5 Tips Surviving Your First Time Shooting at Night to Sunrise



When shooting at night, it is best to research a spot with minimal light prior to shooting. It will just make the process easier. I chose the Upper Geyser Basin where Old Faithful is located because it was a familiar area and wasn't pitch black (I'm a little scared of the dark). Going with a friend that has experience in shooting at night will make you feel more comfortable as well. 


Ensure that all camera gear (i.e. tripod) is with you. If you have a mirrorless camera like me, you know that the battery life is horrible. Charge those batteries and have back ups.



You'll get tired, sleepy and even cranky. I shot the milky way and northern lights at around 2am, then sunrise was at 5am. I found that snacks kept me awake. So, load up on that caffeine and snacks.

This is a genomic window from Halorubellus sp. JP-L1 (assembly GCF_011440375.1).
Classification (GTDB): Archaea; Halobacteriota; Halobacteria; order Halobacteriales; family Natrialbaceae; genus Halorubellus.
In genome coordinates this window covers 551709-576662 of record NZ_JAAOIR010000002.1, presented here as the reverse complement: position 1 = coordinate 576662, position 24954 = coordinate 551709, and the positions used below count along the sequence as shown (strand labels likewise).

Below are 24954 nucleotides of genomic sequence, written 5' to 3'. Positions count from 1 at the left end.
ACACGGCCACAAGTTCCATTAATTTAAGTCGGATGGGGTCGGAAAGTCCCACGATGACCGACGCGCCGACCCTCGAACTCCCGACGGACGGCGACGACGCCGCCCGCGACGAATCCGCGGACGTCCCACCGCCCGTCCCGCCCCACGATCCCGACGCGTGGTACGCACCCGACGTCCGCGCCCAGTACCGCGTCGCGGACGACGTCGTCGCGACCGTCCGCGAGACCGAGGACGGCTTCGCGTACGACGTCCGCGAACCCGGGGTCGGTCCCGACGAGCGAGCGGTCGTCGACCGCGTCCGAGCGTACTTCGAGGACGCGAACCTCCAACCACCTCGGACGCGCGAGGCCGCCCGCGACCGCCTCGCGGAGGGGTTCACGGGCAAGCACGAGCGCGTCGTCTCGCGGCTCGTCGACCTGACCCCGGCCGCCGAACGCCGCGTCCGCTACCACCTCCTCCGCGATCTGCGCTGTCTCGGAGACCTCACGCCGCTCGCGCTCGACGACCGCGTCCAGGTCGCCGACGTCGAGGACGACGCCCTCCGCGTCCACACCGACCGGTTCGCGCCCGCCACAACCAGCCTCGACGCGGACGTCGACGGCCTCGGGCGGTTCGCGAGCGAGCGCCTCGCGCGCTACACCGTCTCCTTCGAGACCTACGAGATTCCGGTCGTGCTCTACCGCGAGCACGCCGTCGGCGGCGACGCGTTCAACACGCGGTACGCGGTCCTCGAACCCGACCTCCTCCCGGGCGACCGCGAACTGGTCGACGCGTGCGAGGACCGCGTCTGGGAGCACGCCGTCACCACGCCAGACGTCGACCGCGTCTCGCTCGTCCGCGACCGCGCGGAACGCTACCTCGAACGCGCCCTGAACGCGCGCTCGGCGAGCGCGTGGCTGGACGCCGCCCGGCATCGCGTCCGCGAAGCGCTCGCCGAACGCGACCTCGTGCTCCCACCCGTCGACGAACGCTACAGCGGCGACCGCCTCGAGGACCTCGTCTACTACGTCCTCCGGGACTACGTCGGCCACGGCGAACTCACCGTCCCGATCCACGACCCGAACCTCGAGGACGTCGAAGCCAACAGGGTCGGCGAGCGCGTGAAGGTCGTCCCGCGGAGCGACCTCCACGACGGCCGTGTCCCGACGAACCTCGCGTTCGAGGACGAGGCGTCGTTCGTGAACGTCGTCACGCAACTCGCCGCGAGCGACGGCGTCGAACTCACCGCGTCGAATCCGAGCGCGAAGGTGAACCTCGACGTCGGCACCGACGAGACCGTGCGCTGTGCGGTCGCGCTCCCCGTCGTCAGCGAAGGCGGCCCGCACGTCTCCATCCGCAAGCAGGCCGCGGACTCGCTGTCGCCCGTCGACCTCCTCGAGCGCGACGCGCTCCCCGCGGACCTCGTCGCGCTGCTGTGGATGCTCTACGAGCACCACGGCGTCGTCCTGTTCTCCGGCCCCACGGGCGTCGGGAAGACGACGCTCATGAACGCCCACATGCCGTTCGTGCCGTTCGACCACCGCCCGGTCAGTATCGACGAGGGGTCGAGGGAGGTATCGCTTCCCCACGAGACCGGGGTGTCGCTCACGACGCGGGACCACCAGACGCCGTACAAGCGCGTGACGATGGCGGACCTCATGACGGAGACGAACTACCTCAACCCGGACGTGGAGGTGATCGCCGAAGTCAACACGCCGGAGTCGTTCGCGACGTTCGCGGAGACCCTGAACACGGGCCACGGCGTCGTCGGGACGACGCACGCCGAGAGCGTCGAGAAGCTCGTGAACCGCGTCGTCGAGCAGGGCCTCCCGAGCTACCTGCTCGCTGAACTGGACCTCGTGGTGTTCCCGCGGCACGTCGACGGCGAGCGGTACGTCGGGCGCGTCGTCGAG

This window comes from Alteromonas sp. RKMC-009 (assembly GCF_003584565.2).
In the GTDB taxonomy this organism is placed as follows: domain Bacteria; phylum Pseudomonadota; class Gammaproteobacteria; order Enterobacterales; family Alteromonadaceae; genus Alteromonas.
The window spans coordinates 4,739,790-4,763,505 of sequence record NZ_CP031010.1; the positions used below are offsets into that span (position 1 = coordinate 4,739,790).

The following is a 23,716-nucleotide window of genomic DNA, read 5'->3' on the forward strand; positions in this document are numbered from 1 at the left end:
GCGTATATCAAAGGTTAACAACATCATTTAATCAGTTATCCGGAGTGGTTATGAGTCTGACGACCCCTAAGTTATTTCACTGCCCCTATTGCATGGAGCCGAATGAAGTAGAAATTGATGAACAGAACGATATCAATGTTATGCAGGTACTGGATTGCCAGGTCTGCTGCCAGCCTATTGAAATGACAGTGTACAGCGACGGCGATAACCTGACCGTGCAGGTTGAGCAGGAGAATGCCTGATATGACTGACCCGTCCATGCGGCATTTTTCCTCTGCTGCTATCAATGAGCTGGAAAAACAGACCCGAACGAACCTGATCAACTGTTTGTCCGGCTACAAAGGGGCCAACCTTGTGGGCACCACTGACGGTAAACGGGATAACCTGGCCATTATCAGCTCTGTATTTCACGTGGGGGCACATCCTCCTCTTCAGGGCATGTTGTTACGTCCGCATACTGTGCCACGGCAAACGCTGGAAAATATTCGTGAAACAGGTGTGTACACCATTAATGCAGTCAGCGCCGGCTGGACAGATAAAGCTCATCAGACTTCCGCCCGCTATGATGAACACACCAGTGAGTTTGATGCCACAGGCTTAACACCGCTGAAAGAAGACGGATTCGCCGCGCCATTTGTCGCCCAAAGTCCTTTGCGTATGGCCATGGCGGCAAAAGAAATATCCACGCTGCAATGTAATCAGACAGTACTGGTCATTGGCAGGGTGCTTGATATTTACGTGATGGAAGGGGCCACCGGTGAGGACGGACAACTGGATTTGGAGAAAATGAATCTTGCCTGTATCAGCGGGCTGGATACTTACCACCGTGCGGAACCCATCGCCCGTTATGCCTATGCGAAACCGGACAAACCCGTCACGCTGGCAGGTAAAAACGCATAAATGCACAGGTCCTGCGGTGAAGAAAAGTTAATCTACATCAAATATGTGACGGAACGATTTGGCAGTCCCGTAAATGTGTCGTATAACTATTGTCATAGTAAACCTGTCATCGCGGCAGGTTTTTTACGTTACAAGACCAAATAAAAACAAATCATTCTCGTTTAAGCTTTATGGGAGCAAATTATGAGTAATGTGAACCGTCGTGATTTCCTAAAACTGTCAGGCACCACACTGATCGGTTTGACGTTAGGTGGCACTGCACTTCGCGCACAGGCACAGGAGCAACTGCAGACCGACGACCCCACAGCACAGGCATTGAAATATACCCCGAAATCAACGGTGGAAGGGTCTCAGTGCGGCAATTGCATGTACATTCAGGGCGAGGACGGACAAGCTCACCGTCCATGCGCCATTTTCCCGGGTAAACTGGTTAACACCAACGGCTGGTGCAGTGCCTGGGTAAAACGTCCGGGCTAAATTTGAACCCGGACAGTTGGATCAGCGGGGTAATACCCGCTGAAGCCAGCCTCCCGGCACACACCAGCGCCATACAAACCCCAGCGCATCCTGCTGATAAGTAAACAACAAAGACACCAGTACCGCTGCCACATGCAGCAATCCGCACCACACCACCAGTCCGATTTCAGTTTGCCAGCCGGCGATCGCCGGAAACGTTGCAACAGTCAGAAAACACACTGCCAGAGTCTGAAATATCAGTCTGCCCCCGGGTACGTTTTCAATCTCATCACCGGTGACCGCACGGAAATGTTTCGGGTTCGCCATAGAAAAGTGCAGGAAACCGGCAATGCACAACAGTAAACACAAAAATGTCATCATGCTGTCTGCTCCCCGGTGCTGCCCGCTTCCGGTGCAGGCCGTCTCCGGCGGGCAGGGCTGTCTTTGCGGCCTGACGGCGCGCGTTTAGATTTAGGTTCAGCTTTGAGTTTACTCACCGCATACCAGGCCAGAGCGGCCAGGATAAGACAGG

It is freezing at night; especially if you decide to get some snooze in the car while waiting for sunrise. Layers is your best friend! A long scarf helps your face warm up and gloves definitely helps when you are shooting. Bring blankets for extra warmth too!



A perfect shot is not done in one take. It's a lot of trial and error. Patience is also the key. Once you get the hang of the settings on your camera, you can play around and even use a flashlight to "paint" the foreground.